The Press: The Man Who Stands Apart

Twice a week after breakfast, Walter Lippmann sequesters himself in the study of his ivy-clad home on Washington's sedate Woodley Road to write his syndicated column, "Today and Tomorrow." The study is manifestly a scholar's lair. Ceiling-high, Pompeian red bookcases line three walls; the fourth is decked with framed pictures of Lippmann friends, living and dead: Justice Oliver Wendell Holmes, Woodrow Wilson, Winston Churchill, Georges Clemenceau. A snow of documents mantles the oaken desk.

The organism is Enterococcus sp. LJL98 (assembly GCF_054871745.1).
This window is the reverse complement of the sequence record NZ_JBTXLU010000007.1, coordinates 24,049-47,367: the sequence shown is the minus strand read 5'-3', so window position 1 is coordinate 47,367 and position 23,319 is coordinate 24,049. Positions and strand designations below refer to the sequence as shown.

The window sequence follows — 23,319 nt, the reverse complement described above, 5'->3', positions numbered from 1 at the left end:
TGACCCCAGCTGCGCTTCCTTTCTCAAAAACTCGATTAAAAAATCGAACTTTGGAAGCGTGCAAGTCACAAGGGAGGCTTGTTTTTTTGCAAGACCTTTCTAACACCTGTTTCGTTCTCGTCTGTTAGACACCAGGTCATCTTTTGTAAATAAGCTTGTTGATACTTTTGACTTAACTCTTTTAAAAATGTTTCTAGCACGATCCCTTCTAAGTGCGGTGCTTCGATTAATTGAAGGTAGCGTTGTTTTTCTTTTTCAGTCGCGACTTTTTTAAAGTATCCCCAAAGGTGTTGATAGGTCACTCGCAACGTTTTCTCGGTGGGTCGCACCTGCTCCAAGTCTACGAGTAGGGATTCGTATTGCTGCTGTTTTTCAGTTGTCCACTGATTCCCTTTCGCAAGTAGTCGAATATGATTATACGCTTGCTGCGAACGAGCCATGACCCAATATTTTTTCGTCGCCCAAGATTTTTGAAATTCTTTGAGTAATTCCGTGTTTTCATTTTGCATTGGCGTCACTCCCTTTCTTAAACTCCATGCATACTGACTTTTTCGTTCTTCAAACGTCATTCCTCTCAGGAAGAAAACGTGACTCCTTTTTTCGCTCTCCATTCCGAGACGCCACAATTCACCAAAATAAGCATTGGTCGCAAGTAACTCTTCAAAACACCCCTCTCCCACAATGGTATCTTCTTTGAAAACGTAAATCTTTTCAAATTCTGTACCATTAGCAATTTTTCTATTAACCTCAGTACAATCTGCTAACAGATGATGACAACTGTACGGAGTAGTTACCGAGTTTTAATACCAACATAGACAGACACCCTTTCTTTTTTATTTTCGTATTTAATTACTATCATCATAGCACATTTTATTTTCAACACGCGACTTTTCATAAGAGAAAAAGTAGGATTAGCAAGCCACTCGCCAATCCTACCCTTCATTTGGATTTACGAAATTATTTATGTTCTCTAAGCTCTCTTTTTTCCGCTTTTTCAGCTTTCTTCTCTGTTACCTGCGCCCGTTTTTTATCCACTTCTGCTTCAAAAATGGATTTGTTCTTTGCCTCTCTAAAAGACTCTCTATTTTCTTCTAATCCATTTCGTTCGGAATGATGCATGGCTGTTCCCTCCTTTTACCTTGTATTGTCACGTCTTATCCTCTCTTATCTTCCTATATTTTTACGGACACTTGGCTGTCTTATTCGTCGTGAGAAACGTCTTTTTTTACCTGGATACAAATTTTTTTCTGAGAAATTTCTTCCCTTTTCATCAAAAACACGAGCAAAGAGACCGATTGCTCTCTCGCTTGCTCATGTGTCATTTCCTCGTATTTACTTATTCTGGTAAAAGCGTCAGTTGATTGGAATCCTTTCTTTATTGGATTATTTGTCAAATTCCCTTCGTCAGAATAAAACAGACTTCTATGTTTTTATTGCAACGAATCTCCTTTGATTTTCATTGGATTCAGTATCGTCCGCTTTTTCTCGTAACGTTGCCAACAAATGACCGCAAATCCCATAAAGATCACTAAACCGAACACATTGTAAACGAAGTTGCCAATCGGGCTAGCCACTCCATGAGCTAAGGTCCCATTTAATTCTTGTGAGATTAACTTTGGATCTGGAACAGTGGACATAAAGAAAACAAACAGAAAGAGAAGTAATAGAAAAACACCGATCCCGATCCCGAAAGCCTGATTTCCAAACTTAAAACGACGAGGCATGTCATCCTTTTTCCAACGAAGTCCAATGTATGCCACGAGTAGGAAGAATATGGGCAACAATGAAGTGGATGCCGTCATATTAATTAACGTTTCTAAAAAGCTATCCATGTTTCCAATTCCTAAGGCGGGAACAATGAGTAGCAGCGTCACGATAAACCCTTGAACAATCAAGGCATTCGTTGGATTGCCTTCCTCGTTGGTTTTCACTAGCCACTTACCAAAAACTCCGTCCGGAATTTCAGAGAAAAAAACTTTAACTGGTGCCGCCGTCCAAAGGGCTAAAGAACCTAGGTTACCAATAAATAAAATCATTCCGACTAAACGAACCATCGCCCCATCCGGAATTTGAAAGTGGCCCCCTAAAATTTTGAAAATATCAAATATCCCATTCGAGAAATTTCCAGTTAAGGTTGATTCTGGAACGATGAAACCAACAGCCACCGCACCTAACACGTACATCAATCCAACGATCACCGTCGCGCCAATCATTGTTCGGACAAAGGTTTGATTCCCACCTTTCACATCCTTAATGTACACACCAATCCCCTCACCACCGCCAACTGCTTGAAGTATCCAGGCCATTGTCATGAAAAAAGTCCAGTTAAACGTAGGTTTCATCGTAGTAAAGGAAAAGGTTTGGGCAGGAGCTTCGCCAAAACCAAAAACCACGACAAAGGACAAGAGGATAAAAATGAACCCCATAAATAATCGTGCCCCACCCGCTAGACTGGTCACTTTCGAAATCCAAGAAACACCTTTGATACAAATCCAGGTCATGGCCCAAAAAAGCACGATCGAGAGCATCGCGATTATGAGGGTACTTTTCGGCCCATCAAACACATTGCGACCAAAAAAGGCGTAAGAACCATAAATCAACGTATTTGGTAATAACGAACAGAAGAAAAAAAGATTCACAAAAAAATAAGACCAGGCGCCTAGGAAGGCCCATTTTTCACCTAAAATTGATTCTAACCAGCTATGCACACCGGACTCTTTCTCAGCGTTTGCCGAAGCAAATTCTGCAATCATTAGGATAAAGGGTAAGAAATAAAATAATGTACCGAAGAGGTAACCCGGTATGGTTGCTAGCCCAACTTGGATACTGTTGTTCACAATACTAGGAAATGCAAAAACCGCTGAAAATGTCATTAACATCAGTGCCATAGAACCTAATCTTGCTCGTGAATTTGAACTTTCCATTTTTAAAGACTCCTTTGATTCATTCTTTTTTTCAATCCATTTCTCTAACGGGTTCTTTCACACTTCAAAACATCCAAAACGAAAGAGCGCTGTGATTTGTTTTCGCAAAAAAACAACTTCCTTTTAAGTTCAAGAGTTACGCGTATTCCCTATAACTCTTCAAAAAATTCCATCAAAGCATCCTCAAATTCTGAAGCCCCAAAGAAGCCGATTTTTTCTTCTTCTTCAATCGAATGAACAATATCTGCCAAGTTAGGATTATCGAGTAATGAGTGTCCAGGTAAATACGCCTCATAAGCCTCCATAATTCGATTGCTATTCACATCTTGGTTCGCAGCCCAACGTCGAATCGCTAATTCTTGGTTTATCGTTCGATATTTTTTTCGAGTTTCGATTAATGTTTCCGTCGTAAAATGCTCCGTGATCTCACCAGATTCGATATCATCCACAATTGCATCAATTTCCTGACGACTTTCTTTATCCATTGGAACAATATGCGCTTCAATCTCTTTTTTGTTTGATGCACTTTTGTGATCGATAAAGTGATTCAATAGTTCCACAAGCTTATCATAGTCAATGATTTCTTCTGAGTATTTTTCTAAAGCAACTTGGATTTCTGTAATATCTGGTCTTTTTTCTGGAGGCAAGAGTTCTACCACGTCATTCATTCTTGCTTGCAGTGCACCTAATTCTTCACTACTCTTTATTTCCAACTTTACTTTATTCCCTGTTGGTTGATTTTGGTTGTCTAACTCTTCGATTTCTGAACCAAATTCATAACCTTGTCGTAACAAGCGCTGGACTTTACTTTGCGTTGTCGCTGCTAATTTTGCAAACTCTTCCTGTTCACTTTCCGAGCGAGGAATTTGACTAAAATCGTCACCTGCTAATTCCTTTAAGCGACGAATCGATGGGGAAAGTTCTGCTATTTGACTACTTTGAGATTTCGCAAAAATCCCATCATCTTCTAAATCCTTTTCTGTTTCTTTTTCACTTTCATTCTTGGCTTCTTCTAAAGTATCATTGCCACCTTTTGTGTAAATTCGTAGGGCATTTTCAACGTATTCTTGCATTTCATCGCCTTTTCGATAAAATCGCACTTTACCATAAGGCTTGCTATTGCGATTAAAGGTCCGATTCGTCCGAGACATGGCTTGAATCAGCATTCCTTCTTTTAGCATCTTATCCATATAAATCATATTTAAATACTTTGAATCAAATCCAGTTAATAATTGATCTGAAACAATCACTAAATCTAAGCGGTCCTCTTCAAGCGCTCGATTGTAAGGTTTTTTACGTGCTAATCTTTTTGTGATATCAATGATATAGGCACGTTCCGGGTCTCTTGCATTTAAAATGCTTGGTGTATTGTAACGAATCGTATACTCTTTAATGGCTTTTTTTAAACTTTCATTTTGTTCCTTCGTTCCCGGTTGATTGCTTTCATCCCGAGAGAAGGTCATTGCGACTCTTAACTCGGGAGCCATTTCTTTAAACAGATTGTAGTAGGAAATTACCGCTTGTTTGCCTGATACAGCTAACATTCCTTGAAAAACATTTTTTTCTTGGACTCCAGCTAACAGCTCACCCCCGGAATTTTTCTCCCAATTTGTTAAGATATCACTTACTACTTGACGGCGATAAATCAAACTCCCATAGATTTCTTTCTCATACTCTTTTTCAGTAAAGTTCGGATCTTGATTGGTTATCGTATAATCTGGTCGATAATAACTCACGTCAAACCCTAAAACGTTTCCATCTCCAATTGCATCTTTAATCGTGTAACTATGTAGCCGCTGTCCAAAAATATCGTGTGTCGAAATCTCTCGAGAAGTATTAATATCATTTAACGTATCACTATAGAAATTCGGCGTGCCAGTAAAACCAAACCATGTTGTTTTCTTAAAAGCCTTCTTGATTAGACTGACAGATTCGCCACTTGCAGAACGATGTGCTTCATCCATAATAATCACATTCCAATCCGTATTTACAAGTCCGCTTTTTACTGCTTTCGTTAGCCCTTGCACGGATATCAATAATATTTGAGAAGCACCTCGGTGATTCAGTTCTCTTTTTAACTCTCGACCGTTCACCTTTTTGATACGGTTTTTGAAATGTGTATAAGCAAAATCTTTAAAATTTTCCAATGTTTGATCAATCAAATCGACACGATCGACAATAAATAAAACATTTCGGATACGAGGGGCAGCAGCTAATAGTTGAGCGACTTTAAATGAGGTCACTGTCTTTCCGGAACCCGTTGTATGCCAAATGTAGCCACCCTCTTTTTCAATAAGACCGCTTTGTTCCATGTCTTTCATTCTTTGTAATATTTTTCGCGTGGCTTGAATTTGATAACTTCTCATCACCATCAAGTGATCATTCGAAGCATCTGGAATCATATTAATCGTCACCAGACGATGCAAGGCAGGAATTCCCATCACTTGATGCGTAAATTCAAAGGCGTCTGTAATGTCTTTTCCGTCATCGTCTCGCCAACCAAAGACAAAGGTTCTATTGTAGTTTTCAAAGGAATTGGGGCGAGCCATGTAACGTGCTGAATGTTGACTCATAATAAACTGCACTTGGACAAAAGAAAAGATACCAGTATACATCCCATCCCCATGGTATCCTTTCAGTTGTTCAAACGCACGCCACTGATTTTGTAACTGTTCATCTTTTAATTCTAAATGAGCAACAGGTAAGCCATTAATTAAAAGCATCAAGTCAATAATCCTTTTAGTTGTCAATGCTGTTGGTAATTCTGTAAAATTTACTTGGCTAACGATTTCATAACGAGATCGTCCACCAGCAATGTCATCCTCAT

For an event of such intellectual moment as the birth of a Lippmann column, the setting is deceptively casual....

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